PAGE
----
As a relatively new member to the ski and snowboard industry, NASJA has provided me with an invaluable network of writers, resorts and ultimately, resources. In my first year with Ski Vermont I was fortunate enough to travel to Colorado for NASJA’s annual conference where I was given the opportunity to learn more about industry trends and influencers from a panel of industry professionals. The experience was not only informative but also incredibly fun.
As a long term member of NASJA, Deer Valley Resort has benefited from the opportunity to create lasting relationships with both press and corporate members. The annual conferences have provided us with an invaluable opportunity to connect with key players in the ski industry. NASJA has provided us with a way to keep informed about trends and personal updates among the snow media.
With NASJA, I've skied New Hampshire,Vermont, Colorado, California, British Columbia. Because of NASJA, I've also skied France, Italy, Scotland, Montana, Idaho, Maine, Alberta and maybe a dozen or so other snowy places.
When I joined NASJA as a snowsports blogger, my contacts in the ski industry were limited. After one meeting, my network exploded, as did my opportunities. Not only that, but now I call many of these contacts my friends.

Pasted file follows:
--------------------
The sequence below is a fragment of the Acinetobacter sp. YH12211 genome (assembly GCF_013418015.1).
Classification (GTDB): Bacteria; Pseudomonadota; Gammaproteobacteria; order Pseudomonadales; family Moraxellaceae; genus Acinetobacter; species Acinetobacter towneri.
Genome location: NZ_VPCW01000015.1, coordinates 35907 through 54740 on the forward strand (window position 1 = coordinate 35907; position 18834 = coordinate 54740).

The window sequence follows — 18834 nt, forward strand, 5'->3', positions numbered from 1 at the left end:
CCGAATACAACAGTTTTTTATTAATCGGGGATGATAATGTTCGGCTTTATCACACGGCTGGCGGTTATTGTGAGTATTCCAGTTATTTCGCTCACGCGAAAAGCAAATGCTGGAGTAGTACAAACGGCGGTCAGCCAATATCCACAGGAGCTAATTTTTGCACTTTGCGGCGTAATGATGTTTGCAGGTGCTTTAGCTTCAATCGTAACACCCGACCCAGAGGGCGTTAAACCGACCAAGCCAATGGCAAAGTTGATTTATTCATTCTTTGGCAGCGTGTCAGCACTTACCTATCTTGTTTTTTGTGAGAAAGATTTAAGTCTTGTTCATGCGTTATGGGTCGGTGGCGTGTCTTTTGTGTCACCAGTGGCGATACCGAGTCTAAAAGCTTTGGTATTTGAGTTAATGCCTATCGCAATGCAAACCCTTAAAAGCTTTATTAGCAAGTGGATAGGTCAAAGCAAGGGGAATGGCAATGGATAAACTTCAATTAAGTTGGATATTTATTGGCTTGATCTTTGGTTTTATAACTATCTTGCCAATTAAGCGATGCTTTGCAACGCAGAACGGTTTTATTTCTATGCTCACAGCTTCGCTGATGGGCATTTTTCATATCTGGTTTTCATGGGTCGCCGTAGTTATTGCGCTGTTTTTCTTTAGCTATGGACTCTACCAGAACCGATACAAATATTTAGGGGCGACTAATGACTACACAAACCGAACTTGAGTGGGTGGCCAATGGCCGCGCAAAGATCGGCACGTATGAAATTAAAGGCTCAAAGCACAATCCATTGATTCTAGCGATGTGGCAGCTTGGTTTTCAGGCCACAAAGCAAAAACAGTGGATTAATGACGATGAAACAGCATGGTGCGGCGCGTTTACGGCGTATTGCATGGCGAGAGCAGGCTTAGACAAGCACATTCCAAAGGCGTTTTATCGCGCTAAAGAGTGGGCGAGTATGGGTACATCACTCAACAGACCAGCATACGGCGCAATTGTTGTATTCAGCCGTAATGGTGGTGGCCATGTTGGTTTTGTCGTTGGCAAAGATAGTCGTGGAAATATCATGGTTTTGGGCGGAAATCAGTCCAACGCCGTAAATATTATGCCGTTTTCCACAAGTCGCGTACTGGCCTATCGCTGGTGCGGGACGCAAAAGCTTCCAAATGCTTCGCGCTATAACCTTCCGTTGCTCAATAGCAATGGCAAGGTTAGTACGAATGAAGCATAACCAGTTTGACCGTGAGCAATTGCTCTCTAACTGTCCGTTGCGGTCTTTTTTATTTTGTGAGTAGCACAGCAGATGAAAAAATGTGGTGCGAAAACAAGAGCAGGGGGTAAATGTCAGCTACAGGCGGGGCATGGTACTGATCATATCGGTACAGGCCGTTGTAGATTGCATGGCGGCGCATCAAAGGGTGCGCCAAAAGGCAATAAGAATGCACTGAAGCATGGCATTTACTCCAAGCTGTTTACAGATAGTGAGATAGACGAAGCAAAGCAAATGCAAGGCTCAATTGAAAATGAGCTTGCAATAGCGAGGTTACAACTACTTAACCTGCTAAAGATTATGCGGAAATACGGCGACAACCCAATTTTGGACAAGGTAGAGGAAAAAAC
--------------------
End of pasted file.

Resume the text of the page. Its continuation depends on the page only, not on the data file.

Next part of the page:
In July, NASJA restructured its organization to better adapt to the continually changing media world. The new NASJA no longer has regions and members join NASJA directly (instead of through a region) and vote for officers directly. It is run by a five-person Board of Directors consisting of a president, 2 VPs, a corporate liaison and immediate past president. For the first time in NASJA's history, the corporate board member has a vote.
Ski journalist Iseult Devlin has been elected president. Bob Cox and Dan Giesin are vice presidents. Stowe’s Jeff Wise is the corporate liaison and Martin Griff is the immediate past president.
Goals include strengthening relationships with other industry organizations and driving awareness and participation of snow sports through communication.
“As the collective communication force within the ski industry, NASJA is in a unique position to organize its members in a way that can help us drive awareness and participation in snow sports,” Nick Castagnoli, Rossignol Group NA brand/communications manager commented.